The HAM Aero team is proud of the quality of the service provided. In 1995 they were one of the first GA maintenance companies to gain CAA Part 145 certification, and their quality programme covers all aspects of operations. Such high standards bring a number of air transport and air ambulance operators, both fixed wing and helicopters, to be maintained there.
HAM Aero Avionics has the experience and knowledge to tackle major avionics refit and repair work, and while there I saw in amazement the complexity of the recent avionics refit and upgrade of the Philips Search and Rescue Trust’s BK117. The convenience of having the avionics unit on site benefits both the company and its clients. The team has its collective finger on the pulse of all the latest equipment and technology available in this ever-changing industry, and Clive travels regularly overseas to keep abreast of new developments and has a wide range of contacts.
Airline maintenance is an important aspect of the business, and 12 licensed and multi-rated staff are available for the variety of airline work. They hold ratings from A320/B737 to A340/B777 and A380, the latter three types obviously not seen at Hamilton but in conjunction with Menzies Aviation at Auckland.
Over the years HAM Aero has invested in equipment, buildings and staff training to allow for these types to be serviced, and the hangar facilities at Hamilton are large enough to house B737s or A320s.
The investment needed to work with the airlines has been large. As history shows, this can be a fickle game. The costs have to be carried as, one after another, HAM Aero has seen airlines roar into town and leave much more quietly. The highs and lows have been dealt with positively, evident in attitudes and company growth.
While the company acknowledges the importance of the airline and large GA customers, they treat the small private owner with just as much respect. Every client is welcomed warmly and his or her aircraft is subjected to the same care and attention as bigger clients. They believe there is no job that is too big or too small.
With the large range of aircraft types which arrive at the hangar doors, the logistics of sourcing and stocking parts requires a knowledgeable stores manager. Gary McNeill, who has been with company since 2006, fills this role.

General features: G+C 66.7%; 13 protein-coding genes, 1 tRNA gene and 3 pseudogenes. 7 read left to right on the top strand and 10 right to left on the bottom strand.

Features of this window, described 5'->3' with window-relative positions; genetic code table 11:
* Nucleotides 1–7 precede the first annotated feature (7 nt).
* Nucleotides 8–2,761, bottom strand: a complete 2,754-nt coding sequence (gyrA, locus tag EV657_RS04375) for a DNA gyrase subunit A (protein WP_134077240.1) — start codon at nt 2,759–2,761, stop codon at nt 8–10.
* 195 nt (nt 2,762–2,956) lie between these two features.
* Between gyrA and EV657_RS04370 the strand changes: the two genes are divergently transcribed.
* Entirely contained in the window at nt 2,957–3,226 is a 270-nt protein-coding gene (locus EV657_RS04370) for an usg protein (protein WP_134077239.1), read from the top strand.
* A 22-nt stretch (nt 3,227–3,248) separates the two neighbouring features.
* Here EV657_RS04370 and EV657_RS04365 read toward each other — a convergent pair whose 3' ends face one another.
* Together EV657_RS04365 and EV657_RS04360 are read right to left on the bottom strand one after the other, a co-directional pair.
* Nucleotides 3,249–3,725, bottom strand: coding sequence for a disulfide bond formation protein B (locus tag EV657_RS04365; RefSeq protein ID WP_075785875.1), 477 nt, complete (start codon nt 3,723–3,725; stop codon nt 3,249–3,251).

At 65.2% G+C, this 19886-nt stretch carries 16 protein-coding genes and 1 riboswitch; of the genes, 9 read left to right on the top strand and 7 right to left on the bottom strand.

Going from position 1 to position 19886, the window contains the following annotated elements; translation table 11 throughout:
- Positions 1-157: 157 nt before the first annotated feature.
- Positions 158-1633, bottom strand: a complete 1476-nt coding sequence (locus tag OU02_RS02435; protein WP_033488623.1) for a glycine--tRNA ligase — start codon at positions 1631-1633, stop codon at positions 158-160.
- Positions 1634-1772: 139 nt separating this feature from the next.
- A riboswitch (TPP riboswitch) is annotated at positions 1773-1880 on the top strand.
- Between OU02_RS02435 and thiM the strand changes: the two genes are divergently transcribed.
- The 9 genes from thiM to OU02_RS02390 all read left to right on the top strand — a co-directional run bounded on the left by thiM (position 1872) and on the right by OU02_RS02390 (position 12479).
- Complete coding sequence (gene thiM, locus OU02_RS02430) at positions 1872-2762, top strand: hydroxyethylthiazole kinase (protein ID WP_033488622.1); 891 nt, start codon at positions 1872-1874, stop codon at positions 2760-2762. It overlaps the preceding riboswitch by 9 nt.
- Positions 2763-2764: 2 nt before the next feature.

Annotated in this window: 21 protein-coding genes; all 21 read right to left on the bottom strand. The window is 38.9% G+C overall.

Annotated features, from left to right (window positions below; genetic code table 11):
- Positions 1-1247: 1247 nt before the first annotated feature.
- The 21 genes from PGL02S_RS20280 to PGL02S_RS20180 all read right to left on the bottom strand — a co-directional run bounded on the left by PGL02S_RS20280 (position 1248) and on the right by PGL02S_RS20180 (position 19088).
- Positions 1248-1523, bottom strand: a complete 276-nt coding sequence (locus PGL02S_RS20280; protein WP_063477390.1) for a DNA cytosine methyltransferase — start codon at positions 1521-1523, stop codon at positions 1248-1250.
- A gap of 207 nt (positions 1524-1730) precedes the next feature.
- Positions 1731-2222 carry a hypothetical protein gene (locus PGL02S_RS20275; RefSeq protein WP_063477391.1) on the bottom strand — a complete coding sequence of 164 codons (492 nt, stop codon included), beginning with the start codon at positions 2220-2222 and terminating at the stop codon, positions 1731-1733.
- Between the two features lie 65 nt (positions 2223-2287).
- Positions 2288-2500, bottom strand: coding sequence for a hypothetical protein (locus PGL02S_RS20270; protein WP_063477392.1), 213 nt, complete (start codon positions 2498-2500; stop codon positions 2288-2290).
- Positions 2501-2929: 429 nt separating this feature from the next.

The ground support team is led by Glenn MacKenzie, Tim O’Neill and Ken Grant. Glenn has built a reputation within the industry for taking on new projects and making them work. His willingness to go wherever the client needs support has seen the team working throughout New Zealand, Australia and the Pacific.
Tim has a dual role as ground support manager and also quality assurance manager, while Ken is ramp manager. All the ramp services for flights at both Hamilton and Rotorua airports are provided by the HAM Aero team, working to ensure the safe and efficient turnaround of aircraft including scheduled, corporate, charter, emergency and itinerant flights.
The experience gained over the years has seen the company set up ground handling and engineering turnaround support at several locations in both New Zealand and Australia. This includes ETOPS turnaround for Air New Zealand A320 operations in Rotorua for the Sydney service.
This company has ridden the highs and lows of fickle times and is proof that the best tool in the toolbox is the team that walks in the door each day.
Pat, Dave and Glenn should be proud of their achievements. With a successful 30 years under their belts, the next 30 should see many more celebrations for HAM Aero. Happy birthday!
-Report and photography by Neroli Henwood.